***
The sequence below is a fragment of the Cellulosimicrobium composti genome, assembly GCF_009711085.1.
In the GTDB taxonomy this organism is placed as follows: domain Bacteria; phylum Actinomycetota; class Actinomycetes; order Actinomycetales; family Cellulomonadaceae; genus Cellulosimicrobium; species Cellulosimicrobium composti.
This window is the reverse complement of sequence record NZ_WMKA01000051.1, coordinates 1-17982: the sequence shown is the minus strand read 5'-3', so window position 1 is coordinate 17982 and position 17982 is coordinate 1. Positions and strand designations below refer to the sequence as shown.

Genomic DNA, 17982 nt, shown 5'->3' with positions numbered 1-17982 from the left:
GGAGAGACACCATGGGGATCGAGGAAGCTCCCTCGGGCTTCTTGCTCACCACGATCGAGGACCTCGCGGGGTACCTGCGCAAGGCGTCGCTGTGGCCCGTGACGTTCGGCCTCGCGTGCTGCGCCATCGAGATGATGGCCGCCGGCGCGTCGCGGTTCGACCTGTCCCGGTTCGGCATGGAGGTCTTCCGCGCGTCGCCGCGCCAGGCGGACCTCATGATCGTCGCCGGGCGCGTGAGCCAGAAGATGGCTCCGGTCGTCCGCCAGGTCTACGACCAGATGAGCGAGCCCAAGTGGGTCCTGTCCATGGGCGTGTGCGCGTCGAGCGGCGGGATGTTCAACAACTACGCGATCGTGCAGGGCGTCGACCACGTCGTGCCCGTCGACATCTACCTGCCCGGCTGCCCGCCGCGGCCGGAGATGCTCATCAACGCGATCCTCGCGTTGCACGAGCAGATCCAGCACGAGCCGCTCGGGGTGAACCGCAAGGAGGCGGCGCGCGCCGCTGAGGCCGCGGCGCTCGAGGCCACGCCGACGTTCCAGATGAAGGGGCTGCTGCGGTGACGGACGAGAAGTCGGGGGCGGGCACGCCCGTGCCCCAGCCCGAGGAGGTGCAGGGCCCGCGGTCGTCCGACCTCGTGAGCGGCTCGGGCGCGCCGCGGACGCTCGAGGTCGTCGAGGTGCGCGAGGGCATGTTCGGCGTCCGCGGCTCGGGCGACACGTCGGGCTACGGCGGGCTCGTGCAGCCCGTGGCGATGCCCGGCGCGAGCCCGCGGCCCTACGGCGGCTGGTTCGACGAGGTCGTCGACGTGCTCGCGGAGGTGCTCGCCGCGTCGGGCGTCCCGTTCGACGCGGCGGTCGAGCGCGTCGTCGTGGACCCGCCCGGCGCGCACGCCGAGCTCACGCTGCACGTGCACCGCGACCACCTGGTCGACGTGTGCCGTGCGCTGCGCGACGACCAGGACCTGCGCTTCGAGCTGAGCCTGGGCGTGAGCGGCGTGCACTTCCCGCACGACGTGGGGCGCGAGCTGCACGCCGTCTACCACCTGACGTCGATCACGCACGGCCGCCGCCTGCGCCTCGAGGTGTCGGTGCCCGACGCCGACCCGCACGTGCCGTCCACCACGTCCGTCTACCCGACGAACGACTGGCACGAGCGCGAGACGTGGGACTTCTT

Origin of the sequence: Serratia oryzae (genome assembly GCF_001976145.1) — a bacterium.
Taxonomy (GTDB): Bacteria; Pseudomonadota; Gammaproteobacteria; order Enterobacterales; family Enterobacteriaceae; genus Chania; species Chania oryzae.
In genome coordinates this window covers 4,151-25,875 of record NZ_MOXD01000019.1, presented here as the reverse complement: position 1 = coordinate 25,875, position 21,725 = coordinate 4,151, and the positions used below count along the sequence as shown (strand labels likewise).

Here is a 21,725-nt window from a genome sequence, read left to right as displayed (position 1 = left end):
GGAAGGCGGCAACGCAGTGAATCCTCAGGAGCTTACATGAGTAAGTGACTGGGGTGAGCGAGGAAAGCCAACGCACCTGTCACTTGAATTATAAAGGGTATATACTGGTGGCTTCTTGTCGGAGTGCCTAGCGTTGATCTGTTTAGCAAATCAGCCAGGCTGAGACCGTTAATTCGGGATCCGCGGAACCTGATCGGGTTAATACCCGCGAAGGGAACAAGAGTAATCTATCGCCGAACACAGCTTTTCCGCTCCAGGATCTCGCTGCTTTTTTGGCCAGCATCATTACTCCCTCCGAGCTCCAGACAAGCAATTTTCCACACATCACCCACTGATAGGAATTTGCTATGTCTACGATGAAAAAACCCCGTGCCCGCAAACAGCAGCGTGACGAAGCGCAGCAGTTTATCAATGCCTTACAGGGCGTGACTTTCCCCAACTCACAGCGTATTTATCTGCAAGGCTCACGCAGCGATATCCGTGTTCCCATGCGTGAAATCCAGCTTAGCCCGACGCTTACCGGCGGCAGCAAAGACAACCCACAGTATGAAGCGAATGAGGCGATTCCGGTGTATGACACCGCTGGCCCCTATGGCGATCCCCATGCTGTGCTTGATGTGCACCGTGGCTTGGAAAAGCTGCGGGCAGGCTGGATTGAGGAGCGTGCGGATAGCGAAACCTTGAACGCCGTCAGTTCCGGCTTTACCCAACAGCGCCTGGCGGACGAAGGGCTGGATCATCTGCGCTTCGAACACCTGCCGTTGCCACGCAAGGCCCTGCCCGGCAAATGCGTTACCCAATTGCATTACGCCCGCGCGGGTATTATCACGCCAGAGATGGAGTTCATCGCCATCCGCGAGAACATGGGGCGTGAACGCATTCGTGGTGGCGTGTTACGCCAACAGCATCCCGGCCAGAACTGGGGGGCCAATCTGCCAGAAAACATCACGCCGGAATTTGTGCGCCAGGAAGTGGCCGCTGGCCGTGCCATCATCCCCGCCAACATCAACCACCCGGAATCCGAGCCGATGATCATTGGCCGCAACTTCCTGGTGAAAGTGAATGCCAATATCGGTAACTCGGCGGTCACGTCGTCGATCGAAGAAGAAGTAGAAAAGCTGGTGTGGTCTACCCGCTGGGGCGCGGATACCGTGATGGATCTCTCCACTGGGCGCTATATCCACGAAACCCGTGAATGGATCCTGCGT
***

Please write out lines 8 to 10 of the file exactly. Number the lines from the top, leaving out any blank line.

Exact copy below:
In genome coordinates this window covers 4,151-25,875 of record NZ_MOXD01000019.1, presented here as the reverse complement: position 1 = coordinate 25,875, position 21,725 = coordinate 4,151, and the positions used below count along the sequence as shown (strand labels likewise).

Here is a 21,725-nt window from a genome sequence, read left to right as displayed (position 1 = left end):
GGAAGGCGGCAACGCAGTGAATCCTCAGGAGCTTACATGAGTAAGTGACTGGGGTGAGCGAGGAAAGCCAACGCACCTGTCACTTGAATTATAAAGGGTATATACTGGTGGCTTCTTGTCGGAGTGCCTAGCGTTGATCTGTTTAGCAAATCAGCCAGGCTGAGACCGTTAATTCGGGATCCGCGGAACCTGATCGGGTTAATACCCGCGAAGGGAACAAGAGTAATCTATCGCCGAACACAGCTTTTCCGCTCCAGGATCTCGCTGCTTTTTTGGCCAGCATCATTACTCCCTCCGAGCTCCAGACAAGCAATTTTCCACACATCACCCACTGATAGGAATTTGCTATGTCTACGATGAAAAAACCCCGTGCCCGCAAACAGCAGCGTGACGAAGCGCAGCAGTTTATCAATGCCTTACAGGGCGTGACTTTCCCCAACTCACAGCGTATTTATCTGCAAGGCTCACGCAGCGATATCCGTGTTCCCATGCGTGAAATCCAGCTTAGCCCGACGCTTACCGGCGGCAGCAAAGACAACCCACAGTATGAAGCGAATGAGGCGATTCCGGTGTATGACACCGCTGGCCCCTATGGCGATCCCCATGCTGTGCTTGATGTGCACCGTGGCTTGGAAAAGCTGCGGGCAGGCTGGATTGAGGAGCGTGCGGATAGCGAAACCTTGAACGCCGTCAGTTCCGGCTTTACCCAACAGCGCCTGGCGGACGAAGGGCTGGATCATCTGCGCTTCGAACACCTGCCGTTGCCACGCAAGGCCCTGCCCGGCAAATGCGTTACCCAATTGCATTACGCCCGCGCGGGTATTATCACGCCAGAGATGGAGTTCATCGCCATCCGCGAGAACATGGGGCGTGAACGCATTCGTGGTGGCGTGTTACGCCAACAGCATCCCGGCCAGAACTGGGGGGCCAATCTGCCAGAAAACATCACGCCGGAATTTGTGCGCCAGGAAGTGGCCGCTGGCCGTGCCATCATCCCCGCCAACATCAACCACCCGGAATCCGAGCCGATGATCATTGGCCGCAACTTCCTGGTGAAAGTGAATGCCAATATCGGTAACTCGGCGGTCACGTCGTCGATCGAAGAAGAAGTAGAAAAGCTGGTGTGGTCTACCCGCTGGGGCGCGGATACCGTGATGGATCTCTCCACTGGGCGCTATATCCACGAAACCCGTGAATGGATCCTGCGT